ANN ARBOR – The American Cancer Society launched its new women-led initiative, ResearcHERS: Women Fighting Cancer, on May 1.
In a reception at The Kensington Hotel, the organization introduced its campaign ambassadors, who include influencers and leaders from across Michigan who will raise funds and awareness for women's contributions in the fight against cancer.
Dr. Beth Lawlor, of Michigan Medicine's Rogel Cancer Center, and Kara Grasso, of DENSO International America Inc., are the campaign's co-chairs.
The campaign's ambassadors include:
- Kristine Adams, general manager, AFC Ann Arbor women’s team
- Kim Barnes Arico, head coach, University of Michigan women’s basketball team
- Kaitlin Basham, post doctoral research fellow, University of Michigan
- Joni Bradley, president/CEO, JB Ashtin
- Kathryn Burkholder, community affairs manager, Consumer’s Energy
- Lisa Dempsey, realtor, Keller Williams Realty
- Debbie Dingell, U.S. Rep.
- Cathi Duchon, retired CEO, Ann Arbor YMCA
- Stefanie Galban, assistant professor, Center for Molecular Imaging, University of Michigan
- Joan Gargaro, research specialist, University of Michigan
- Dr. Kathleen Gilmore, founder, Procerus Skin Care
- Priya Gogoi, co-founder, Celsee Inc.
- Winnie Ip, vice president, HumanTech
- Carey Jernigan, principal, ReGroup
- Melissa Joy, founder, Pearl Planning
- Veronica Marsich, board member, Women’s Global Leadership Initiative
- KT Maviglia-Morgan, director of brand marketing, the Jordan Morgan Foundation
- Kristin Pedersen, business and media development manager, The Kensington Hotel
- Tiffany Porter, doctor of pharmacy, pharmacist and Olympian
- Diane M. Robins, business and media development manager, University of Michigan
- Julia Teahen, professor of leadership and management, Baker College
- Megan Torrance, CEO, TorranceLearning
- Nazmiye Yapici, PhD, principal scientist, Stabilux Biosciences
- Christina York, CEO and founder, Spellbound
- Emily McGuire, owner and chief email marketer, Flourish & Grit
Each ambassador has committed to raising at least $2,500 this month.
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The American Cancer Society has contributed $4.8 billion to cancer research since its initial program was founded in 1946. Around half of its current grantees are women, and the ACS has funded more than 80 women scientists in Ann Arbor alone.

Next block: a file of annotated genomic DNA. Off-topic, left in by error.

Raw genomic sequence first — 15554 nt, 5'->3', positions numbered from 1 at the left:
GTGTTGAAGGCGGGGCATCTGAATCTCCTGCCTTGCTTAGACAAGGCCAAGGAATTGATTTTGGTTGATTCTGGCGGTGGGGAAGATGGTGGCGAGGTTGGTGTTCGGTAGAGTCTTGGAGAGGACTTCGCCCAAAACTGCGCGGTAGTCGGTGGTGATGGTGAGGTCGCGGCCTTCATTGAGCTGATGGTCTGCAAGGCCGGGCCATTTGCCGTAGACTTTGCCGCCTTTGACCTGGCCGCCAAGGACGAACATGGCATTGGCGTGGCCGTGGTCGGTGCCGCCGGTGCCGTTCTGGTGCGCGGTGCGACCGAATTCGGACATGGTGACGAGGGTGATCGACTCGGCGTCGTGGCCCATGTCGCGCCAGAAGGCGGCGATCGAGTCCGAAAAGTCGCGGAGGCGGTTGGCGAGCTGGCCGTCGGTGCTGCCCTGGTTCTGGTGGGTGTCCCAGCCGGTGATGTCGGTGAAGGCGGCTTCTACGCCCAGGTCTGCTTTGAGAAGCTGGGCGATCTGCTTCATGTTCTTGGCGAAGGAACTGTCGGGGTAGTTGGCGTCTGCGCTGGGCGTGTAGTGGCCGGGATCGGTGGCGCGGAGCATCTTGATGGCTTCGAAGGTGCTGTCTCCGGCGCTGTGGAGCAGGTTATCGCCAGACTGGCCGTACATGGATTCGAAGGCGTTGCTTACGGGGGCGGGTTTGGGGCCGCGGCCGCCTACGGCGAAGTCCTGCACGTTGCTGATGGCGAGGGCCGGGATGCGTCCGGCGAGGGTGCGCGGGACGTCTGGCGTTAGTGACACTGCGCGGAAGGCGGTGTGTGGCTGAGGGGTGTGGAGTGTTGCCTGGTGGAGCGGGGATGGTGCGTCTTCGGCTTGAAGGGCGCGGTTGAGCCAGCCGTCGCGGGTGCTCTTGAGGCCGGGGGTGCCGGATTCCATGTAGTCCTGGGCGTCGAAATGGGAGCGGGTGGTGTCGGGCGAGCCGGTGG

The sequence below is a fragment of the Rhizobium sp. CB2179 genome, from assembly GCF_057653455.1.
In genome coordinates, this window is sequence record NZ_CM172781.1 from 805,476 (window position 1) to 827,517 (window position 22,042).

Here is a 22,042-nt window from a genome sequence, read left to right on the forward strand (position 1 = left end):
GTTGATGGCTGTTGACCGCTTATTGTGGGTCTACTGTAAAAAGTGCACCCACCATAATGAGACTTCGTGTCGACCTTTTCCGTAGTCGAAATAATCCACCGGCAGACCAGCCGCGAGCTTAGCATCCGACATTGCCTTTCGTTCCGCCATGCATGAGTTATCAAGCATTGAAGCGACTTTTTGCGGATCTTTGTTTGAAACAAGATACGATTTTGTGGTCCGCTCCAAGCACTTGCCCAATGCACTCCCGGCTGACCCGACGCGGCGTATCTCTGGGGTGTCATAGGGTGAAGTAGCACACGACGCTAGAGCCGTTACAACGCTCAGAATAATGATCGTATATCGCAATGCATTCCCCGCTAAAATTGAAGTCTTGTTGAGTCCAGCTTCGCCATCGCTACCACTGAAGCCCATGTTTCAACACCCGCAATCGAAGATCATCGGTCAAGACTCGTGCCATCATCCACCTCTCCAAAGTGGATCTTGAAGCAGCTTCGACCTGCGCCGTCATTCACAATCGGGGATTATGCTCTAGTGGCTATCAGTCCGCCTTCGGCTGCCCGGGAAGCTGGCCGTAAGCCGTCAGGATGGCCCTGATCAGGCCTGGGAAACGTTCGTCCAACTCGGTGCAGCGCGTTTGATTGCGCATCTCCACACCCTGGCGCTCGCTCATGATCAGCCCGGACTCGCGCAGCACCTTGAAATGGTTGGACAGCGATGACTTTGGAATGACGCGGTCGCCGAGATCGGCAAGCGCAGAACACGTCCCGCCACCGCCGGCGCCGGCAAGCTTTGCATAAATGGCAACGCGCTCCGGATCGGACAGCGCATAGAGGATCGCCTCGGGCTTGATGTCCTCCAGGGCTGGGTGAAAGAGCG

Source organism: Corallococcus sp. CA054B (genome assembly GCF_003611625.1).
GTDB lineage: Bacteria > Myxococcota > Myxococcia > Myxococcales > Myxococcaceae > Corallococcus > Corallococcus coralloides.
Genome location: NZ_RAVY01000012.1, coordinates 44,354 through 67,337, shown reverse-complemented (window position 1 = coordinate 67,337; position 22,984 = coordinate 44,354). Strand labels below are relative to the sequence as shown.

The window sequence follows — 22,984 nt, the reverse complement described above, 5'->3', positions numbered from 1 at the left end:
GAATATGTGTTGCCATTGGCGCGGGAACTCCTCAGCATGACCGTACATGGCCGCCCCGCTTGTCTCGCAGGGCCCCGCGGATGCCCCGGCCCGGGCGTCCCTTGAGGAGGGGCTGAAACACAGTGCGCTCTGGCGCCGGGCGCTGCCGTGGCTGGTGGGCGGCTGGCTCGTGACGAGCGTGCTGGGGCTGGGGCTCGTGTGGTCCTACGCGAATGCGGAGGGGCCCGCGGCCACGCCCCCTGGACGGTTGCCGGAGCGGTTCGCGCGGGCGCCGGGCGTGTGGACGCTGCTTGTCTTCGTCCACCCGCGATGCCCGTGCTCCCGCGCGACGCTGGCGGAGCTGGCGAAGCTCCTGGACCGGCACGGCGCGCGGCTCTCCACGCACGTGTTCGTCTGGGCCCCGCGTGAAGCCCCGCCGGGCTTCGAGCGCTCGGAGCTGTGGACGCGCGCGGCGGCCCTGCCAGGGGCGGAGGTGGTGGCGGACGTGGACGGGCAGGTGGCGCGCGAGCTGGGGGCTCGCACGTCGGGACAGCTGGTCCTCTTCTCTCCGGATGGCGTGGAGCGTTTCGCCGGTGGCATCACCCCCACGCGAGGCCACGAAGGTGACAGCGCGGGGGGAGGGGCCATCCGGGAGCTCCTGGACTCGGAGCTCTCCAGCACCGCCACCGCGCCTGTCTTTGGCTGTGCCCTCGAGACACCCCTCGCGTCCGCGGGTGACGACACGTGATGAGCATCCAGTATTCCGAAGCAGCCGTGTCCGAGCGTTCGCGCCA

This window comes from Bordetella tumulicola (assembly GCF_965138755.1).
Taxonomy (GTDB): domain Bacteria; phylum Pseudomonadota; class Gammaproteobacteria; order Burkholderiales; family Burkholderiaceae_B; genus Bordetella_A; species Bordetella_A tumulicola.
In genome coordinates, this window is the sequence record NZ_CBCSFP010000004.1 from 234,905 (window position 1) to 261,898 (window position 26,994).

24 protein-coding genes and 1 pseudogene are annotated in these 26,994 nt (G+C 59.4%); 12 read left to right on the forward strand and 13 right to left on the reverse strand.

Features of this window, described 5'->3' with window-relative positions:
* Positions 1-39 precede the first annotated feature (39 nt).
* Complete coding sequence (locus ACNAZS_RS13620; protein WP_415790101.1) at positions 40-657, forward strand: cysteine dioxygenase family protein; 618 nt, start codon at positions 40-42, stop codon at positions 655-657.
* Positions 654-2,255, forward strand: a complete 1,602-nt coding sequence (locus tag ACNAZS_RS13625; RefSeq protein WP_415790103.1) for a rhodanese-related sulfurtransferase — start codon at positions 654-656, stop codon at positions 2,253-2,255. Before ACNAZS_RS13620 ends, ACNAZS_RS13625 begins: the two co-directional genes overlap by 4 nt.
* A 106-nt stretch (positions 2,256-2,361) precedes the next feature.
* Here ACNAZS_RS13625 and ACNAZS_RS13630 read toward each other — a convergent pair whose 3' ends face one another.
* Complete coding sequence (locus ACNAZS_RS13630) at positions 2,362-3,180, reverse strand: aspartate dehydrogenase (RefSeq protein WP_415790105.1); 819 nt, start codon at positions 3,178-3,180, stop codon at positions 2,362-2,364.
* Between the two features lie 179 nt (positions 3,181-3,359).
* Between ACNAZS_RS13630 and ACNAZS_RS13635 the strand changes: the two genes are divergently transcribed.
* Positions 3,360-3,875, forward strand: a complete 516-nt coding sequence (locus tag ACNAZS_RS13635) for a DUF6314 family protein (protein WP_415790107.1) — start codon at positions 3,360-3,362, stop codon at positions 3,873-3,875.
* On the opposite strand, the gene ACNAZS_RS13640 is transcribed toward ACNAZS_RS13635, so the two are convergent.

A panelist at the launch event, Dr. Grace Chen, recalled receiving her first ACS grant and the difference it made in her research and career.
"My first grant when I started my lab was from the American Cancer Society," said Chen, "and, it came at a very critical point in my career. I had limited funds to grow my lab, so the money that I got from the American Cancer Society allowed me to take some risks that I wouldn’t have been able to do if I didn’t have these funds, to test new ideas, and make scientific discoveries this way. It also gave me resources to allow me to collaborate with other labs, which is very important in making advances in scientific research."
According to a press release, "ACS ResearcHERS supports all cancer types and ages. The Society has a rigorous peer-review process to fund the most exceptional applications, regardless of cancer type, or gender of the applicant. Once the best research has been identified for funding, ResearcHERS funds will then be applied to women-led grants."
For more information about the campaign or to donate, visit www.acsresearchers.org/Michigan.
About the ACS
The American Cancer Society is a global grassroots force of 1.5 million volunteers dedicated to saving lives, celebrating lives and leading the fight for a world without cancer. From breakthrough research to free lodging near treatment, a 24/7/365 live helpline, free rides to treatment and convening powerful activists to create awareness and impact, the Society is the only organization attacking cancer from every angle. For more information, go to www.cancer.org.
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